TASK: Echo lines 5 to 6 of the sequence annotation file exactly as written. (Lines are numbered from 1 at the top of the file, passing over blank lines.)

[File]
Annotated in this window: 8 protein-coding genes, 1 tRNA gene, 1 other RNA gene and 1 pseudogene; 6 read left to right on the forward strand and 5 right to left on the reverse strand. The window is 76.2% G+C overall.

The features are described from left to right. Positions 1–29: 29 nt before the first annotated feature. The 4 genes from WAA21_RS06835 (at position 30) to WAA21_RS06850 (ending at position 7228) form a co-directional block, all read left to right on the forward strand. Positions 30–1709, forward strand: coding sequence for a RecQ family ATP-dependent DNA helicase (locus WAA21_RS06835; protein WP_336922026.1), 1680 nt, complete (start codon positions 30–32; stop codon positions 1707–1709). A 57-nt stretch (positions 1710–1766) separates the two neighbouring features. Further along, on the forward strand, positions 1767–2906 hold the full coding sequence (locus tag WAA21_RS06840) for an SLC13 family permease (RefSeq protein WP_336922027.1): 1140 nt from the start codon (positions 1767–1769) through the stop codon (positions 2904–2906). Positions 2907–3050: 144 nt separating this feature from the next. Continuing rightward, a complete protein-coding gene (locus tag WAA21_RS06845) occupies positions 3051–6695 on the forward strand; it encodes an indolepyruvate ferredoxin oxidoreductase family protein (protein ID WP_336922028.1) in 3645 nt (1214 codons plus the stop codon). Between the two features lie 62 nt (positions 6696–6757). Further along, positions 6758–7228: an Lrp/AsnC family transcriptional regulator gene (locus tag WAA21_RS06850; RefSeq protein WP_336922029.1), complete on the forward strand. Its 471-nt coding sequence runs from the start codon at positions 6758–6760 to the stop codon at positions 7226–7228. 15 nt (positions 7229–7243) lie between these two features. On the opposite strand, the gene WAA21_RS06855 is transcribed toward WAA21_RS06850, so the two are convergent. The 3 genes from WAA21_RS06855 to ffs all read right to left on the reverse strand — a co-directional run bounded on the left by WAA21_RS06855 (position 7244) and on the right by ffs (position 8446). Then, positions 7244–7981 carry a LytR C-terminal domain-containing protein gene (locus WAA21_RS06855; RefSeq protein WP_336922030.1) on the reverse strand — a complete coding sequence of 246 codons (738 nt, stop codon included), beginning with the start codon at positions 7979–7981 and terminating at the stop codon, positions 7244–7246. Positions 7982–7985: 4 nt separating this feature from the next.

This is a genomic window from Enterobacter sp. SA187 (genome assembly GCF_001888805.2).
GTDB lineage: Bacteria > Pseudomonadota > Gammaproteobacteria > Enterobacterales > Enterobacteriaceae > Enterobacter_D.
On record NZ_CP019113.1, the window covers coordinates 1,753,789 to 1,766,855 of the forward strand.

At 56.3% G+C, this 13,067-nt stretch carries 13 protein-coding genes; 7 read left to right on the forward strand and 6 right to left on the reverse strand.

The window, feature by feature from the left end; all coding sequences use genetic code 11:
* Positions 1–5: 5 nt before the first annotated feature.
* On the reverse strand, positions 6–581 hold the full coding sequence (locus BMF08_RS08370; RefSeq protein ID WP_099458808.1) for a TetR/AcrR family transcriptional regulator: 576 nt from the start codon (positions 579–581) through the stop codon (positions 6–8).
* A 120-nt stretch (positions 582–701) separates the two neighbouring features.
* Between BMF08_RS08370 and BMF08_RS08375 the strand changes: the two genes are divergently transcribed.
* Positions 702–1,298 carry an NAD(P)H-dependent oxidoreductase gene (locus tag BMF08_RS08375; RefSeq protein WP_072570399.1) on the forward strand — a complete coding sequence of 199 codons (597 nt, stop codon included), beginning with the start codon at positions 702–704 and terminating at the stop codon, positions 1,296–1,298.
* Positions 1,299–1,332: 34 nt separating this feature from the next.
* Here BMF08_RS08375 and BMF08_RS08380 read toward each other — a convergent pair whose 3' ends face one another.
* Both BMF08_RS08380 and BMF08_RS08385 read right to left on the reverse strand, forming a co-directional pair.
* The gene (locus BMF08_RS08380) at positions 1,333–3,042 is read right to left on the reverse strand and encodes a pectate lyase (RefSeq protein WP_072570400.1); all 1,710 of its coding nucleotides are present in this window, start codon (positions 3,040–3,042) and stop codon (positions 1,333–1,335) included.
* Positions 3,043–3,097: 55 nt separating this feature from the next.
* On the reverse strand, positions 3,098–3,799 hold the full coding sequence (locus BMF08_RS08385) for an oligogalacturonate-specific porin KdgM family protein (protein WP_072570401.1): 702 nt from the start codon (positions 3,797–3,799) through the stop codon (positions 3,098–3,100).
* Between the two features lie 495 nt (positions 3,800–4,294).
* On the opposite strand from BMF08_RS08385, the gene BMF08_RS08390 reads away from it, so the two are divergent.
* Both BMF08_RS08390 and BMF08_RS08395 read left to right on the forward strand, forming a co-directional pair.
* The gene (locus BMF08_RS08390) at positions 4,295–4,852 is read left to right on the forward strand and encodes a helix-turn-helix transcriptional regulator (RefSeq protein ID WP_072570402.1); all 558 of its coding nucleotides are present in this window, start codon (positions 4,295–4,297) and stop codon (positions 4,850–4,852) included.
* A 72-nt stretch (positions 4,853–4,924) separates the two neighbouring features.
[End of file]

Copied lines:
On record NZ_CP019113.1, the window covers coordinates 1,753,789 to 1,766,855 of the forward strand.

At 56.3% G+C, this 13,067-nt stretch carries 13 protein-coding genes; 7 read left to right on the forward strand and 6 right to left on the reverse strand.